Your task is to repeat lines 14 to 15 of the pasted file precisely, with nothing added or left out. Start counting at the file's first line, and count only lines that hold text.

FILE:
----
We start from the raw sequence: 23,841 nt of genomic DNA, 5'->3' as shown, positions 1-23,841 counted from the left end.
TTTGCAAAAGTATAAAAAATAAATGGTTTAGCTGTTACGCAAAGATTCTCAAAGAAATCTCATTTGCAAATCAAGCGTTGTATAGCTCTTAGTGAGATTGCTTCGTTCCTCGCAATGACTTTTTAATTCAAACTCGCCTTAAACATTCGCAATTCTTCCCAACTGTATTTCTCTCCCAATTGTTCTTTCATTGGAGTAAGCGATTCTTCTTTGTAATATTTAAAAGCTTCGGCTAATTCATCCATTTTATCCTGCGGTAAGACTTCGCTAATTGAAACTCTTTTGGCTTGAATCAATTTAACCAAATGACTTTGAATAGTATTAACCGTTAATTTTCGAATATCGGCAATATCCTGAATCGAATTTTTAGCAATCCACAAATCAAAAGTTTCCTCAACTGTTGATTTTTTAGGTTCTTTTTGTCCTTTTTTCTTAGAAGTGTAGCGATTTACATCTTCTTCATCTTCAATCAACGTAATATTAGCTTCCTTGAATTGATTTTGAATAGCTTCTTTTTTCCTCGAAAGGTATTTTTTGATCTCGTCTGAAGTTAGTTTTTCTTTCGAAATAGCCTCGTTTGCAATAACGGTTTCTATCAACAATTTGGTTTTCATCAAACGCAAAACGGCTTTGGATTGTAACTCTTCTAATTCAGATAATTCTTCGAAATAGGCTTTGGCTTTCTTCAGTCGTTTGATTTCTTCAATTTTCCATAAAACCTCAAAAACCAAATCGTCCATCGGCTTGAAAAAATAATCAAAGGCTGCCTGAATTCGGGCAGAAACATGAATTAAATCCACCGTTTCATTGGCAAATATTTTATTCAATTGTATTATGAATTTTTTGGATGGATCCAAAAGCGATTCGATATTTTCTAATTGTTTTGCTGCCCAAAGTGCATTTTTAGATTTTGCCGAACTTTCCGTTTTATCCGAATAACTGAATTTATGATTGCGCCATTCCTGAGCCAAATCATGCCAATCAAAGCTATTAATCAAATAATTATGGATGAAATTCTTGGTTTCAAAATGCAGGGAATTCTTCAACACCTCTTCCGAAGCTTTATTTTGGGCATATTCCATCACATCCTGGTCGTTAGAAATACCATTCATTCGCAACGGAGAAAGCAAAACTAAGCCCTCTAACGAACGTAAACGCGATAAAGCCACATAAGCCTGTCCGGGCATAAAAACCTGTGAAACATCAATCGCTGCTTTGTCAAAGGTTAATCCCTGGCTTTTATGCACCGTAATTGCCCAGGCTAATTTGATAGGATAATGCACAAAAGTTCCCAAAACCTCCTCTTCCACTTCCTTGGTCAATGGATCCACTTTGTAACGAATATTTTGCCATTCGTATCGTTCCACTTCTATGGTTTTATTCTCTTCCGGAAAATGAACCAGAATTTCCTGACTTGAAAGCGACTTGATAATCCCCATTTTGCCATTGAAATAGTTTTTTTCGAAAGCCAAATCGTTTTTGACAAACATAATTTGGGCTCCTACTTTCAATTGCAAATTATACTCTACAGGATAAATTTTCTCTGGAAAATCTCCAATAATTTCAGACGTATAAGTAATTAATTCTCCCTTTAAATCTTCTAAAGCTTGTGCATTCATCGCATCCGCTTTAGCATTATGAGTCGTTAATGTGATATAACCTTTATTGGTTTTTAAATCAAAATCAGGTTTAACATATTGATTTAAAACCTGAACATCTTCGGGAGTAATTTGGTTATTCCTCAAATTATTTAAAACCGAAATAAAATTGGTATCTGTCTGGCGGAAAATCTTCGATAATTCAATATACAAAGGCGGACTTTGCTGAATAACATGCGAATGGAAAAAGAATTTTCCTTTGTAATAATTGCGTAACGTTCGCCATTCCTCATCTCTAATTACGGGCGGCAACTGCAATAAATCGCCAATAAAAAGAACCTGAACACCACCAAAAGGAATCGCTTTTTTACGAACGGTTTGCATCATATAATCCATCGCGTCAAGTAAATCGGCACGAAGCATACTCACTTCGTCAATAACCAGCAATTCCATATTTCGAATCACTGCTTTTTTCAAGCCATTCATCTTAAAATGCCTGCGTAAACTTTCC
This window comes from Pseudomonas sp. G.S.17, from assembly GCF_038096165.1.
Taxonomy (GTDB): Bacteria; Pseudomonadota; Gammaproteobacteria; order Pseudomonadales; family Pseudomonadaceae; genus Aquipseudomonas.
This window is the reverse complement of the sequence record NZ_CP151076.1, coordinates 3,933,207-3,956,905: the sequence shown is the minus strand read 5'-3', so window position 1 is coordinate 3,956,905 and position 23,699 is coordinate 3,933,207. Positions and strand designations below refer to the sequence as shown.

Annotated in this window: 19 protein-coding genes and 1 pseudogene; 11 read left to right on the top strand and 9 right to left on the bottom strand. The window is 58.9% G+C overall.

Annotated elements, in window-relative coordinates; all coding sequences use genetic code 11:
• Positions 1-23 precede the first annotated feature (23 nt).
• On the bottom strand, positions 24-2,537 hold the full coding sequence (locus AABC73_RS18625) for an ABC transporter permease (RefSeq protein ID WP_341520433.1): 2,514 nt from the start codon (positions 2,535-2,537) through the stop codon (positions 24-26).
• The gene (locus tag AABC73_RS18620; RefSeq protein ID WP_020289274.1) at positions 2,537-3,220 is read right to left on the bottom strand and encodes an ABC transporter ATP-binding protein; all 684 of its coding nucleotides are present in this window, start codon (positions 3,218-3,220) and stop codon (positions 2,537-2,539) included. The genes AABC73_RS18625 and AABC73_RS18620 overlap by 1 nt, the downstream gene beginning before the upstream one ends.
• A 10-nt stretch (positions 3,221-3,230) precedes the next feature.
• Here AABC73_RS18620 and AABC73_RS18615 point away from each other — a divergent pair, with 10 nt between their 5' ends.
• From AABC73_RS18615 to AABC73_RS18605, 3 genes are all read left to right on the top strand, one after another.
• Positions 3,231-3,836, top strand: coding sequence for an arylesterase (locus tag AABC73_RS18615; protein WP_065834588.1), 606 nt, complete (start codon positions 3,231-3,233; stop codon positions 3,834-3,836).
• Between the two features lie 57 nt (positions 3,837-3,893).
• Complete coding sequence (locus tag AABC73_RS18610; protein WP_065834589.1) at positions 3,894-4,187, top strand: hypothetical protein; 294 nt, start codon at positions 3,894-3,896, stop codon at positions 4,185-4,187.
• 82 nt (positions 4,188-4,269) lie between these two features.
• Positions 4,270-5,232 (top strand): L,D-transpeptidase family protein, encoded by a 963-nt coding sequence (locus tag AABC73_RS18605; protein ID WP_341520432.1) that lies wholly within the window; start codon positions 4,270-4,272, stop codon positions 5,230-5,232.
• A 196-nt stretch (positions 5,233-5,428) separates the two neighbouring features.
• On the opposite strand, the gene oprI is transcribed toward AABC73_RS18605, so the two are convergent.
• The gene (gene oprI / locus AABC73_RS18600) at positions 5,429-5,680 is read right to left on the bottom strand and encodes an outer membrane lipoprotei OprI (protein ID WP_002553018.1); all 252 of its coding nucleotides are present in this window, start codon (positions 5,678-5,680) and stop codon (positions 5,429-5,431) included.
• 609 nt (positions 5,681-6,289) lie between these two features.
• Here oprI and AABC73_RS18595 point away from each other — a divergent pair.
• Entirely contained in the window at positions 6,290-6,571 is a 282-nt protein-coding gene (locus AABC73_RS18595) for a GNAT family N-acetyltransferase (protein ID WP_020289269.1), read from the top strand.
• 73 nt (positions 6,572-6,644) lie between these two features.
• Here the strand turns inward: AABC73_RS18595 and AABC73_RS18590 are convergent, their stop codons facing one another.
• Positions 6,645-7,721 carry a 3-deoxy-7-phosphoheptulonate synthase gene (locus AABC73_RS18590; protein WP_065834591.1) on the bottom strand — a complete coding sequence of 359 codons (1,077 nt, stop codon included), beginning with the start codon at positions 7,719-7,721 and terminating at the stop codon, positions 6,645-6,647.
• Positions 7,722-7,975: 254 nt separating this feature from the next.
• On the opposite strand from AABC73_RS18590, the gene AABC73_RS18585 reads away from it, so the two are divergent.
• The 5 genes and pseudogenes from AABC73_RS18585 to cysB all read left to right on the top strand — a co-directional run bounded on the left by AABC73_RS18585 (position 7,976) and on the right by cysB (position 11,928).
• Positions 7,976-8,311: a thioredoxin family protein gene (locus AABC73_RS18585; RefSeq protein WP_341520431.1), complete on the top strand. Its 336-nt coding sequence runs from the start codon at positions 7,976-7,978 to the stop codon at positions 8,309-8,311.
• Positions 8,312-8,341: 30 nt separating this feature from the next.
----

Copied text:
• Positions 3,231-3,836, top strand: coding sequence for an arylesterase (locus tag AABC73_RS18615; protein WP_065834588.1), 606 nt, complete (start codon positions 3,231-3,233; stop codon positions 3,834-3,836).
• Between the two features lie 57 nt (positions 3,837-3,893).